The Lowdown on the New Federal Competition Circular

Guidelines encourage competitive sourcing

Today the Office of Management and Budget released the long awaited revision of the A-76 circular, the regulations that guide competitive sourcing for the federal government. The new guidelines streamline and rationalize the process, bringing them in-line with the broader evolution of government contracting and existing federal acquisition regulations.

Some of the major changes in the A-76 circular:

  • Previously competitions were taking up to 4 years in some cases; the new guidelines allow for a 12 month timeline for standard competitions. The clock starts ticking from the moment agencies make a public announcement (a new requirement as well) at http://fedbizopps.gov. Note however, that a 6-month extension can be granted, but only by OMB for complex competitions. If the in-house bid fails to meet the timeline, they will be removed from the competition, another significant change in policy. Along those lines, the new guidelines disallow interagency waivers from competitions — only OMB can grant such waivers.

  • A shift to a more "best-value" approach, removing the low-cost selection in the old guidelines. This approach attempts to incorporate what we do as shoppers do everyday of our lives, we understand that the cheapest isn't always the best choice. Best-value selection allows other factors like performance and quality be factored into the decision. Often outsourcing decisions are based on buying something different from the services traditionally provided in house. Best-value selection allows these differences to be properly weighed in context of goals and desired outcomes. The new guidelines will require that cost be weighted as much as the total of all other factors, or 50 percent.

  • Requirement that in-house winning teams be held to a performance agreement similar to a contract. If the in-house team wins and they do not perform to promised level or have cost overruns, it can lead to exclusion or points against them in the next round of competition. This makes the process more equal — it isn't fair to require one level of certainty from one bidder and not the other. Before now, MEO's were rarely held responsible for cost overruns, and poor performance—essentially the consequences of performance failure did not exist in the MEO.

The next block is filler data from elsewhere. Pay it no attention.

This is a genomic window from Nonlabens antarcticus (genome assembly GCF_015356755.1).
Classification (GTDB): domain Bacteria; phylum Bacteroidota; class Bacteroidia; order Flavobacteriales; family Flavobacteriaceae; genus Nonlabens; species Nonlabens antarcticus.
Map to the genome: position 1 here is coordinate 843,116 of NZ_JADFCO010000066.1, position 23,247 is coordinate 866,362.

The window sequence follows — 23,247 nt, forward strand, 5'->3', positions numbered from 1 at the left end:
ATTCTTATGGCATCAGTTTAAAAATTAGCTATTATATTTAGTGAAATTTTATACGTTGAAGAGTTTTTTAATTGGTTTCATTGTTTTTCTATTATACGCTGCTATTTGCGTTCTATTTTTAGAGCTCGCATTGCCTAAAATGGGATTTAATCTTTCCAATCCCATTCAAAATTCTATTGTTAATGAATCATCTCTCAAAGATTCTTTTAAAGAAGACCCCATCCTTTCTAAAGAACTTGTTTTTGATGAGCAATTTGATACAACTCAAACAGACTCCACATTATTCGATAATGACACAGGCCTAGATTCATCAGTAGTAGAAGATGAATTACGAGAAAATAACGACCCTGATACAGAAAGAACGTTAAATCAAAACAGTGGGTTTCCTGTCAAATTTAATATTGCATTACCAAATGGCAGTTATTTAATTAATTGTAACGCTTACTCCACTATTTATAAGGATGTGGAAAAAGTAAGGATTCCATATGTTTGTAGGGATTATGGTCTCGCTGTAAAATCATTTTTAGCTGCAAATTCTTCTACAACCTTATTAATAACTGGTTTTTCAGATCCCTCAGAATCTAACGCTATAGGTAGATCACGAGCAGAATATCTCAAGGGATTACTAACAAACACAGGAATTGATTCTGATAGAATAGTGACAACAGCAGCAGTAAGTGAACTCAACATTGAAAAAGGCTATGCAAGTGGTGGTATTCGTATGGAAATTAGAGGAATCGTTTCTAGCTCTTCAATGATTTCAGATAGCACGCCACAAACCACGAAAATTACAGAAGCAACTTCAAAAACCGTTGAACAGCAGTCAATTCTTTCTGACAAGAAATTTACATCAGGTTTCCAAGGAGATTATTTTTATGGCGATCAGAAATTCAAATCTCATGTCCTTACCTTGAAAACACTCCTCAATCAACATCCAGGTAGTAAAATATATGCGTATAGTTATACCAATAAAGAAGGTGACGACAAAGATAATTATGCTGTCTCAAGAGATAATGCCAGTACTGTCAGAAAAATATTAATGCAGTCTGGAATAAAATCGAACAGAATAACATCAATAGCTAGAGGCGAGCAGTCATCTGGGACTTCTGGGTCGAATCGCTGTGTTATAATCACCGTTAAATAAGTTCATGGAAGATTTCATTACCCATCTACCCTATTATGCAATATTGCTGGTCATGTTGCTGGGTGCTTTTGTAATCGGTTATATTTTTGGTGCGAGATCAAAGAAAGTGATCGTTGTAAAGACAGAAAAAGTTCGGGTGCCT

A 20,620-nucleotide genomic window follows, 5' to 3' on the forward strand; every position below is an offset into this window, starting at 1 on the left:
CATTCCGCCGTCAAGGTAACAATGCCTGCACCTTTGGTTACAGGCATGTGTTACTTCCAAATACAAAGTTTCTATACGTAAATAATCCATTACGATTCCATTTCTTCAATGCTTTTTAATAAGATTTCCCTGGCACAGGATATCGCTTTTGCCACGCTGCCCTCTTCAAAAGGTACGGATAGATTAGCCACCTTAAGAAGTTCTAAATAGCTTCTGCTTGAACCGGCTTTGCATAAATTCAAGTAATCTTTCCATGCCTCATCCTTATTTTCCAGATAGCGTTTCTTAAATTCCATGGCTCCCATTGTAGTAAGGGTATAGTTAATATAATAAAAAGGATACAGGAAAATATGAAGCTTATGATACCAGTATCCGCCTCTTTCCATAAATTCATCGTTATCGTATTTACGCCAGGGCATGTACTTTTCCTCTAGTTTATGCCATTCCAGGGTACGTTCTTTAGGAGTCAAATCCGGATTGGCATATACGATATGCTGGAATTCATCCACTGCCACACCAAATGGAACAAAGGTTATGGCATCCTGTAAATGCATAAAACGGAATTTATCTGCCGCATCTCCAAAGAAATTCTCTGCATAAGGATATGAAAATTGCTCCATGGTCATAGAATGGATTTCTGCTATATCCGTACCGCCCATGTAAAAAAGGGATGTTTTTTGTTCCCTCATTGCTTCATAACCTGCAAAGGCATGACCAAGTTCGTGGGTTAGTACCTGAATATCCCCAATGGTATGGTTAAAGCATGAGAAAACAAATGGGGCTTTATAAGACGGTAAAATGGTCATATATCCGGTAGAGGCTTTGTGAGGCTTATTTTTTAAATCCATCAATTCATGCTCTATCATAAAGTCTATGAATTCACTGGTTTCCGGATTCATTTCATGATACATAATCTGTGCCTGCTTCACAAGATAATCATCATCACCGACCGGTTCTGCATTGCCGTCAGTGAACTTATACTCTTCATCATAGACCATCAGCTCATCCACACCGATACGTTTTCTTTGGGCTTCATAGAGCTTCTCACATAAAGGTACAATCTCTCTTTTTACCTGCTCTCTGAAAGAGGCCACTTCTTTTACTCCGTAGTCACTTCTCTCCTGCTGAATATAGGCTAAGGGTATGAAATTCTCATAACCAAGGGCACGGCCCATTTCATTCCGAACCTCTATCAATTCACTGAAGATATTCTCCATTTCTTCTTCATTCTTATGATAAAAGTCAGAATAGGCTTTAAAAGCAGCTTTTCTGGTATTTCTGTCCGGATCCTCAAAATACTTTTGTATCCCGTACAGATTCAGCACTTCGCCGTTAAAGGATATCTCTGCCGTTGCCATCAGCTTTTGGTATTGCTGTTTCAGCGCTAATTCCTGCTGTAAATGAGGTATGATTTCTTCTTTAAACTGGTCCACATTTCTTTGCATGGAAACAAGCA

• The new circular removes direct conversions, where agencies could simply contract for activities where fewer than 10 FTE's were involved. However, new language has been inserted allowing for a new streamlined competition. Agencies can use the new process for 65 and fewer FTE's. Essentially they'll conduct a cost comparison which could be as simple as calling potential bidders for a price, and filling out a single one-page form.

  • Agencies will now have to submit an inherently governmental inventory with their commercial inventory, and both will be published for the first time. And both lists can be challenged. Along those lines, the new guidelines allow the challenging of the designation of "Commercial Reason Code A," where an agency has chosen not to compete a commercial activity. There are roughly 850,000 commercial activities identified by the FAIR inventory list, about 500,000 of those were designated as Reason Code A. The challenge mechanism will force agencies to provide written justification and be more diligent in their reporting.

While the new guidelines signal a significant improvement over the original A-76 guidelines, OMB unfortunately removed language that would have required Inter-Service Support Agreements (ISSAs) opened to competition.

Ultimately, the revisions encourage department and agency managers to significantly expand their use of competitive sourcing. The new guidelines make competitions easier while also reducing the time it takes to conduct them. The guidelines take effect immediately.

Geoffrey Segal is director of privatization and government reform at Reason Foundation.





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